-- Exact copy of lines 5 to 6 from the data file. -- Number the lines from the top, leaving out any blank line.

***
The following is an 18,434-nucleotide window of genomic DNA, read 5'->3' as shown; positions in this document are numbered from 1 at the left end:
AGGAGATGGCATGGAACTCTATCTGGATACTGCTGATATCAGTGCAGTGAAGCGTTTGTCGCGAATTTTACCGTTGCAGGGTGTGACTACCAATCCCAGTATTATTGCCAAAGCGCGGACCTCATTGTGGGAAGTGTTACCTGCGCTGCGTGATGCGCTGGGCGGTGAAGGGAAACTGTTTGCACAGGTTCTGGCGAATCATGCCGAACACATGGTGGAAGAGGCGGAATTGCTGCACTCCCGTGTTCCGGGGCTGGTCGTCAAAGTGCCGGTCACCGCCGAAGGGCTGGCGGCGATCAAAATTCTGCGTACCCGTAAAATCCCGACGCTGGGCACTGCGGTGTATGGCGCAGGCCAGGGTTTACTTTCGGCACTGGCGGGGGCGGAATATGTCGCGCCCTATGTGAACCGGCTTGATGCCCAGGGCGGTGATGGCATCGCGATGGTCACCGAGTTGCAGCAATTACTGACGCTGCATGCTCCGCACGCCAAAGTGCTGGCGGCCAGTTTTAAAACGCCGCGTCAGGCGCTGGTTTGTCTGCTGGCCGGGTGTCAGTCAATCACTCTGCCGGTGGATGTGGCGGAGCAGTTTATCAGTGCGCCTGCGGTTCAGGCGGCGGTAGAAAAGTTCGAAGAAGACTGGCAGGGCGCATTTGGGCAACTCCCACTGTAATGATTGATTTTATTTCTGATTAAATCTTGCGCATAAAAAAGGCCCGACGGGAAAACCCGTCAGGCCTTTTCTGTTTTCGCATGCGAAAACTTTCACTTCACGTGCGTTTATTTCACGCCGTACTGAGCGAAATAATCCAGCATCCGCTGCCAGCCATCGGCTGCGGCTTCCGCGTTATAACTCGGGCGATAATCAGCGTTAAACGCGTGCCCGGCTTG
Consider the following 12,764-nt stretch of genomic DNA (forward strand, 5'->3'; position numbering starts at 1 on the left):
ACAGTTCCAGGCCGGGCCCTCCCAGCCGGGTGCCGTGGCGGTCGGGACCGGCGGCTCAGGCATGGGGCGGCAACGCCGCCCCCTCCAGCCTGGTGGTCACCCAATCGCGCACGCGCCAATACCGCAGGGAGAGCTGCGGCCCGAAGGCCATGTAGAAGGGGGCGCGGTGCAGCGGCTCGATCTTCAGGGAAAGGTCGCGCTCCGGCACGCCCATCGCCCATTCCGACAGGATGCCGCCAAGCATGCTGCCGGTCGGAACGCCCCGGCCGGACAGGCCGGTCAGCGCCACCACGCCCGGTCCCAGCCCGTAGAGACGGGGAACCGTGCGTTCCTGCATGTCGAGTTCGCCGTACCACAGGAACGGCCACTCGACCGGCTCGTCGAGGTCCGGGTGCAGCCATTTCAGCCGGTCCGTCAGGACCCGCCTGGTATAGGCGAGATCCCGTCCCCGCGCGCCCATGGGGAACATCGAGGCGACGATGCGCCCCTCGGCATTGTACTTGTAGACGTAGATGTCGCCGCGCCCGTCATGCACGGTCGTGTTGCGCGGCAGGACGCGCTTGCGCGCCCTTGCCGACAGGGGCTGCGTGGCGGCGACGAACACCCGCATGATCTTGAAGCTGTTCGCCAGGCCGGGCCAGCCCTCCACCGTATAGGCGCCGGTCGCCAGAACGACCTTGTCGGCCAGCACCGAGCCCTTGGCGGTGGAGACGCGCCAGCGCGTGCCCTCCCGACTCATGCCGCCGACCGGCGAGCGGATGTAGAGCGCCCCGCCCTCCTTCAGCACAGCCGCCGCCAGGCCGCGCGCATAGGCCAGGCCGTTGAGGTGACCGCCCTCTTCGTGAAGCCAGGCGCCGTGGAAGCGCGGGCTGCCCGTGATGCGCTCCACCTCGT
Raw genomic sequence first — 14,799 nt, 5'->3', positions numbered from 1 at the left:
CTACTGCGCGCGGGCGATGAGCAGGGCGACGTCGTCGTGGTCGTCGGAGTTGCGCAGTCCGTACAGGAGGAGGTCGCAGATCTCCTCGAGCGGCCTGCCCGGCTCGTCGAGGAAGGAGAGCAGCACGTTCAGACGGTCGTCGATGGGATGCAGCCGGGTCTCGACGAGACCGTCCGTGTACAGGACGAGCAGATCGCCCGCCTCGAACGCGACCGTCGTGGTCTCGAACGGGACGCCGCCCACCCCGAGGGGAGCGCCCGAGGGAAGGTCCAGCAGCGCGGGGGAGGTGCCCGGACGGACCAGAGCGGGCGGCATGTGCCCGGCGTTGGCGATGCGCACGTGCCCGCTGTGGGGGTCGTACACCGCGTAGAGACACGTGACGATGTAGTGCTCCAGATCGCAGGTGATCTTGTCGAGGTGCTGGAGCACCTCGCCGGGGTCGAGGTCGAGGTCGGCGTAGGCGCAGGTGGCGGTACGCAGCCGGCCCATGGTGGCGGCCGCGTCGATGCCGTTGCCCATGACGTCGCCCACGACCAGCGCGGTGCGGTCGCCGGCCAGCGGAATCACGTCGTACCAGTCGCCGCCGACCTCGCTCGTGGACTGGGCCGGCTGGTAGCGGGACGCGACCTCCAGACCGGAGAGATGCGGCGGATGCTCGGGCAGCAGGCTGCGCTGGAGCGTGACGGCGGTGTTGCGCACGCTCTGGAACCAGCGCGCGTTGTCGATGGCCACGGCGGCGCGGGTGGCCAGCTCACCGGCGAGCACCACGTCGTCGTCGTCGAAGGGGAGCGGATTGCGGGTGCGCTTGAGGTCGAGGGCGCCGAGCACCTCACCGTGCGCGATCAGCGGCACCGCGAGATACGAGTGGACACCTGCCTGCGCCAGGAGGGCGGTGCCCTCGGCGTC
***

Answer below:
Raw genomic sequence first — 14,799 nt, 5'->3', positions numbered from 1 at the left:
CTACTGCGCGCGGGCGATGAGCAGGGCGACGTCGTCGTGGTCGTCGGAGTTGCGCAGTCCGTACAGGAGGAGGTCGCAGATCTCCTCGAGCGGCCTGCCCGGCTCGTCGAGGAAGGAGAGCAGCACGTTCAGACGGTCGTCGATGGGATGCAGCCGGGTCTCGACGAGACCGTCCGTGTACAGGACGAGCAGATCGCCCGCCTCGAACGCGACCGTCGTGGTCTCGAACGGGACGCCGCCCACCCCGAGGGGAGCGCCCGAGGGAAGGTCCAGCAGCGCGGGGGAGGTGCCCGGACGGACCAGAGCGGGCGGCATGTGCCCGGCGTTGGCGATGCGCACGTGCCCGCTGTGGGGGTCGTACACCGCGTAGAGACACGTGACGATGTAGTGCTCCAGATCGCAGGTGATCTTGTCGAGGTGCTGGAGCACCTCGCCGGGGTCGAGGTCGAGGTCGGCGTAGGCGCAGGTGGCGGTACGCAGCCGGCCCATGGTGGCGGCCGCGTCGATGCCGTTGCCCATGACGTCGCCCACGACCAGCGCGGTGCGGTCGCCGGCCAGCGGAATCACGTCGTACCAGTCGCCGCCGACCTCGCTCGTGGACTGGGCCGGCTGGTAGCGGGACGCGACCTCCAGACCGGAGAGATGCGGCGGATGCTCGGGCAGCAGGCTGCGCTGGAGCGTGACGGCGGTGTTGCGCACGCTCTGGAACCAGCGCGCGTTGTCGATGGCCACGGCGGCGCGGGTGGCCAGCTCACCGGCGAGCACCACGTCGTCGTCGTCGAAGGGGAGCGGATTGCGGGTGCGCTTGAGGTCGAGGGCGCCGAGCACCTCACCGTGCGCGATCAGCGGCACCGCGAGATACGAGTGGACACCTGCCTGCGCCAGGAGGGCGGTGCCCTCGGCGTC